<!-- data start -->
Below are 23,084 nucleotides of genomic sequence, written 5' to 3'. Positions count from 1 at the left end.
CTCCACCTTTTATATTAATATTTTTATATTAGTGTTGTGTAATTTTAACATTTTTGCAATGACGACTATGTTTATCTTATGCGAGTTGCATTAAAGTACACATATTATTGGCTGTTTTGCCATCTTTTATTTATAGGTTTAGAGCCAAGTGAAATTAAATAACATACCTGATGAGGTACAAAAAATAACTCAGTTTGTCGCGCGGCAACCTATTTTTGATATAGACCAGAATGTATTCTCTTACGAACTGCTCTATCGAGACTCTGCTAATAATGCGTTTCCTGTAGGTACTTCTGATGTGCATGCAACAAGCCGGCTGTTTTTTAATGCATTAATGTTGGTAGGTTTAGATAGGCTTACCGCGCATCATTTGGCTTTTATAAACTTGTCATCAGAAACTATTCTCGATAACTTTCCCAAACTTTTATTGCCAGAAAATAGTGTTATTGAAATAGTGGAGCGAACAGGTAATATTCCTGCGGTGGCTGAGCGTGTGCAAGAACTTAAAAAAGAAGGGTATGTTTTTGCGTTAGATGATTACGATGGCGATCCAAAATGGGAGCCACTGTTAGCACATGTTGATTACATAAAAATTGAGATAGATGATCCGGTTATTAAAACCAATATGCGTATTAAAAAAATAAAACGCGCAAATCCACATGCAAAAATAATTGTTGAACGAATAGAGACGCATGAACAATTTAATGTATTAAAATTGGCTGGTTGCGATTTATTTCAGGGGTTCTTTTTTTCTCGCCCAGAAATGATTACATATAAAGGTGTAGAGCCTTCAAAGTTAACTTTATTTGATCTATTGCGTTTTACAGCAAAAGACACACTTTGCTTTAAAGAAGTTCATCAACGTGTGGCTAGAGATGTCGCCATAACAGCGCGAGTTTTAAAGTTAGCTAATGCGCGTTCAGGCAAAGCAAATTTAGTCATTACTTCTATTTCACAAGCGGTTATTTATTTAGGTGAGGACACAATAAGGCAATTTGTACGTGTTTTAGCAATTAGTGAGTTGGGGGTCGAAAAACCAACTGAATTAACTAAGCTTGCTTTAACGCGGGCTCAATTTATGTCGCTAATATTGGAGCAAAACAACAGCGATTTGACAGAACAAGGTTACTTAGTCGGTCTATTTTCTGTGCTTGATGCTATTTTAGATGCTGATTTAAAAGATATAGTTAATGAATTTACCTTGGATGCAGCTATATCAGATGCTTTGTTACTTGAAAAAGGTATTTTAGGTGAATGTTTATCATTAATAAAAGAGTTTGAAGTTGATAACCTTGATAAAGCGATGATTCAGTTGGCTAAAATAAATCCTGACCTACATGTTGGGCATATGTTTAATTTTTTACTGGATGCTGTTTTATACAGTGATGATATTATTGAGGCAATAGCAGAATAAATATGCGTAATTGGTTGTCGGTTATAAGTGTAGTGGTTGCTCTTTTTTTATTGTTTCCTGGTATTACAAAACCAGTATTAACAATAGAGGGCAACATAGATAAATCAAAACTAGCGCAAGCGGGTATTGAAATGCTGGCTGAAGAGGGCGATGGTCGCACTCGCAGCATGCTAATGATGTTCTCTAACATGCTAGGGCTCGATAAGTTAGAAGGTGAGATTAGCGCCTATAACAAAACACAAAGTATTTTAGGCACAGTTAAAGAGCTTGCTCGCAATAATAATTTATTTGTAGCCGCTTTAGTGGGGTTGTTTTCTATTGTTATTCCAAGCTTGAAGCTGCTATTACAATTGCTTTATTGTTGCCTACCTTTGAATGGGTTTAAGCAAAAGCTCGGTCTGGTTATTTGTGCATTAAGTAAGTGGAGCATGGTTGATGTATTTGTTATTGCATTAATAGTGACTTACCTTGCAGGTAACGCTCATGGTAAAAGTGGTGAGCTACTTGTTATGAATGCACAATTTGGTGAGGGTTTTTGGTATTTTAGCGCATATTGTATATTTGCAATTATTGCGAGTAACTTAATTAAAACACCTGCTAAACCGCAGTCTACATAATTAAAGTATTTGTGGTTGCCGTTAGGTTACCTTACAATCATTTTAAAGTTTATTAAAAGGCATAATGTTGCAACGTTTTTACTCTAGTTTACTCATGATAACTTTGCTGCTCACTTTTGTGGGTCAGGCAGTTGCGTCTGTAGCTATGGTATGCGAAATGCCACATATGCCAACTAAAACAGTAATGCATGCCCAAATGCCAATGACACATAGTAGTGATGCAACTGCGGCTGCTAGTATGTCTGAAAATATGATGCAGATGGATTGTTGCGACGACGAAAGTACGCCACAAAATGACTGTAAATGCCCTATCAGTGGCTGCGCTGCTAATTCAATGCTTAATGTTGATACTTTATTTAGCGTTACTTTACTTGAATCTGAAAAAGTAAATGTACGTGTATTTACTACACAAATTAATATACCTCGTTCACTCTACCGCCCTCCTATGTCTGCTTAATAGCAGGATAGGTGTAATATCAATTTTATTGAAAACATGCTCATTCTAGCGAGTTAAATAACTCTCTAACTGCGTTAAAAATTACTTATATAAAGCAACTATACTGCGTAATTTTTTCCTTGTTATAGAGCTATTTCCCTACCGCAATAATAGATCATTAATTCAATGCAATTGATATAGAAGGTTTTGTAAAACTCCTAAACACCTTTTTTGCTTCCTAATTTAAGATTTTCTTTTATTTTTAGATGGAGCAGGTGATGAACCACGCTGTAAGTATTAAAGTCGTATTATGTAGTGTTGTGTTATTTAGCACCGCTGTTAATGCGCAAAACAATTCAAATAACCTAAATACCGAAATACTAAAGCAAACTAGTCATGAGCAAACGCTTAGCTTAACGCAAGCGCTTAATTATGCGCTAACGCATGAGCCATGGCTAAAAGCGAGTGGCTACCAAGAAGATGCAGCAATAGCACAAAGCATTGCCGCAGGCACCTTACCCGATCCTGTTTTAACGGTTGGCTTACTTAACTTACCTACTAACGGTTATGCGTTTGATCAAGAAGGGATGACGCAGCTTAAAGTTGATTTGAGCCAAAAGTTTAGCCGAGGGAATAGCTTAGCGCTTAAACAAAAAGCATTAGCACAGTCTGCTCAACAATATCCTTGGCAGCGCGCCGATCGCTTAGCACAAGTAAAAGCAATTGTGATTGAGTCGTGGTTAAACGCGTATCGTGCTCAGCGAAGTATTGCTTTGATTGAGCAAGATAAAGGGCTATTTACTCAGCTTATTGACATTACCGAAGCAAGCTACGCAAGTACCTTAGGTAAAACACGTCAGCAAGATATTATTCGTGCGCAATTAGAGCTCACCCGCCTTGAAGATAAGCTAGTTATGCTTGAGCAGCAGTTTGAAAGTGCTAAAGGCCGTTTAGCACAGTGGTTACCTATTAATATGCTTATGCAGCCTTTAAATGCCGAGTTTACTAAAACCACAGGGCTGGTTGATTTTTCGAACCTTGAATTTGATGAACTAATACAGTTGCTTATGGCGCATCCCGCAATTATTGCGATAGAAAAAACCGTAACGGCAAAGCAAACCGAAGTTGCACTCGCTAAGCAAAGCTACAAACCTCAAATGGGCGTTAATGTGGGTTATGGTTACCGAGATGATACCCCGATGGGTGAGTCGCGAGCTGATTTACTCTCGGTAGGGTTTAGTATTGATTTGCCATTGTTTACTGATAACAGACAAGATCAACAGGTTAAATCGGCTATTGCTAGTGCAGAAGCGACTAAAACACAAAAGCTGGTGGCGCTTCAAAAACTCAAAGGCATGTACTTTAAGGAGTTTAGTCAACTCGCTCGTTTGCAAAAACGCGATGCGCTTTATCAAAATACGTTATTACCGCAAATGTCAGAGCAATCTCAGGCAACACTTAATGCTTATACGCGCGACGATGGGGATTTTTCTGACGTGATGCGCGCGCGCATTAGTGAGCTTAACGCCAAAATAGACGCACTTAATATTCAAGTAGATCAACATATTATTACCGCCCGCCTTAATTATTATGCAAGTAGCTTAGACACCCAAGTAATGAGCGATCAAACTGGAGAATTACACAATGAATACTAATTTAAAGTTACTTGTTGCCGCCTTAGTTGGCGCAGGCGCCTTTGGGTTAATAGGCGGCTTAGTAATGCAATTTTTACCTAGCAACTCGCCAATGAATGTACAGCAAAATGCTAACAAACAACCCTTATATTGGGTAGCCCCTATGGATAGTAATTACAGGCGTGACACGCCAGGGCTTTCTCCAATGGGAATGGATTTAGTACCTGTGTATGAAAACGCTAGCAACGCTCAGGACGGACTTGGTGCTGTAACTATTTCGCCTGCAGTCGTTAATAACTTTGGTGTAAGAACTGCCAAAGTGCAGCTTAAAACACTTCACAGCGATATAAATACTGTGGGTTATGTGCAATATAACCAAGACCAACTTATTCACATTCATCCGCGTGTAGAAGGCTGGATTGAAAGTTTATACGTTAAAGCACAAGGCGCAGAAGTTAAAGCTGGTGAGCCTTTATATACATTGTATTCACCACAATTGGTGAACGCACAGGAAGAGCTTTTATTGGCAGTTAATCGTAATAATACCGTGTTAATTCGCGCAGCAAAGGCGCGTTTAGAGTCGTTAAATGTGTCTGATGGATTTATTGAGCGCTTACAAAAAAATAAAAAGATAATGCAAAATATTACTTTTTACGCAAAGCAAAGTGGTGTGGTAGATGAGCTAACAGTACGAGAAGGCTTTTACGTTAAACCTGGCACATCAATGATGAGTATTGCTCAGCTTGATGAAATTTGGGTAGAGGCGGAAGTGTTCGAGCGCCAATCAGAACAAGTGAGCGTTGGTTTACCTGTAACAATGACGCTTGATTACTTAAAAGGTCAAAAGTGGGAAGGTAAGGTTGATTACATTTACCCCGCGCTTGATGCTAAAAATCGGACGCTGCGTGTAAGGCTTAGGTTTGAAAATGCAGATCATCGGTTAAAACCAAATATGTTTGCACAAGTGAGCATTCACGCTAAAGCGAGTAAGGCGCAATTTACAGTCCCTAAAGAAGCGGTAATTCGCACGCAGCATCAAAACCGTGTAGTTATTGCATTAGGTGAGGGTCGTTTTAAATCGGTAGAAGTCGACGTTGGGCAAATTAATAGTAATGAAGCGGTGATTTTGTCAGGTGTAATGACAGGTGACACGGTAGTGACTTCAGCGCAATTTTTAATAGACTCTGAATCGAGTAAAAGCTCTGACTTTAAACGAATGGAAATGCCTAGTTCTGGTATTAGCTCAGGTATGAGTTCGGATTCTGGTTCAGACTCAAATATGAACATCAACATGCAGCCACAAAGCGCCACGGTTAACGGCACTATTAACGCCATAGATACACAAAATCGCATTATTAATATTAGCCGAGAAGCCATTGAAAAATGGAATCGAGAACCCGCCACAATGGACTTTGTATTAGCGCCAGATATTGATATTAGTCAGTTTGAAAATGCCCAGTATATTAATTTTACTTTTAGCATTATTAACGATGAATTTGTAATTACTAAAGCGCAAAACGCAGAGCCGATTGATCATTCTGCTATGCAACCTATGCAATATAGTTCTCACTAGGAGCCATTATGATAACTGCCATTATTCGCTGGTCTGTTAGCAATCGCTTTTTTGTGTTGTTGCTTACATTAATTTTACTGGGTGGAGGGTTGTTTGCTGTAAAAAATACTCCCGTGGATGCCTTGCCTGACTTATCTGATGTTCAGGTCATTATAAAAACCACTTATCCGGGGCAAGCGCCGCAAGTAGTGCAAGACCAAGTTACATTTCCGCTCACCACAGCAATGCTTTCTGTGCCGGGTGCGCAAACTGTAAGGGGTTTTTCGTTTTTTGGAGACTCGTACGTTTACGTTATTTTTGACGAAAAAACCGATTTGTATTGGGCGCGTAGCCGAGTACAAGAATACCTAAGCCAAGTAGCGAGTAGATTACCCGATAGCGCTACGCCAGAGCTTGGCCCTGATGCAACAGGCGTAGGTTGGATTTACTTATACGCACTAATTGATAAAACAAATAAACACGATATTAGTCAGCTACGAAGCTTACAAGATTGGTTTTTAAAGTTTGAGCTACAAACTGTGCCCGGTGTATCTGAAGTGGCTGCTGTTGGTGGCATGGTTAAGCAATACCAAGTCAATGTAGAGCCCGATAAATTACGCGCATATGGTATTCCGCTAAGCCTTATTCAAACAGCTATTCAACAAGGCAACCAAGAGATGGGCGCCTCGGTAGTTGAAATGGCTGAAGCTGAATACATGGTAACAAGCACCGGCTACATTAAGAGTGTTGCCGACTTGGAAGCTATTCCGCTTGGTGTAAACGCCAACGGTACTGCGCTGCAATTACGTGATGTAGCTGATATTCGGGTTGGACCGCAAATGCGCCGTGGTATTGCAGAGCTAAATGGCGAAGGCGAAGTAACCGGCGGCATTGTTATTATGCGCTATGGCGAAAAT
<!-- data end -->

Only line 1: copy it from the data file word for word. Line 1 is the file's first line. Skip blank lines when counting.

Below are 23,084 nucleotides of genomic sequence, written 5' to 3'. Positions count from 1 at the left end.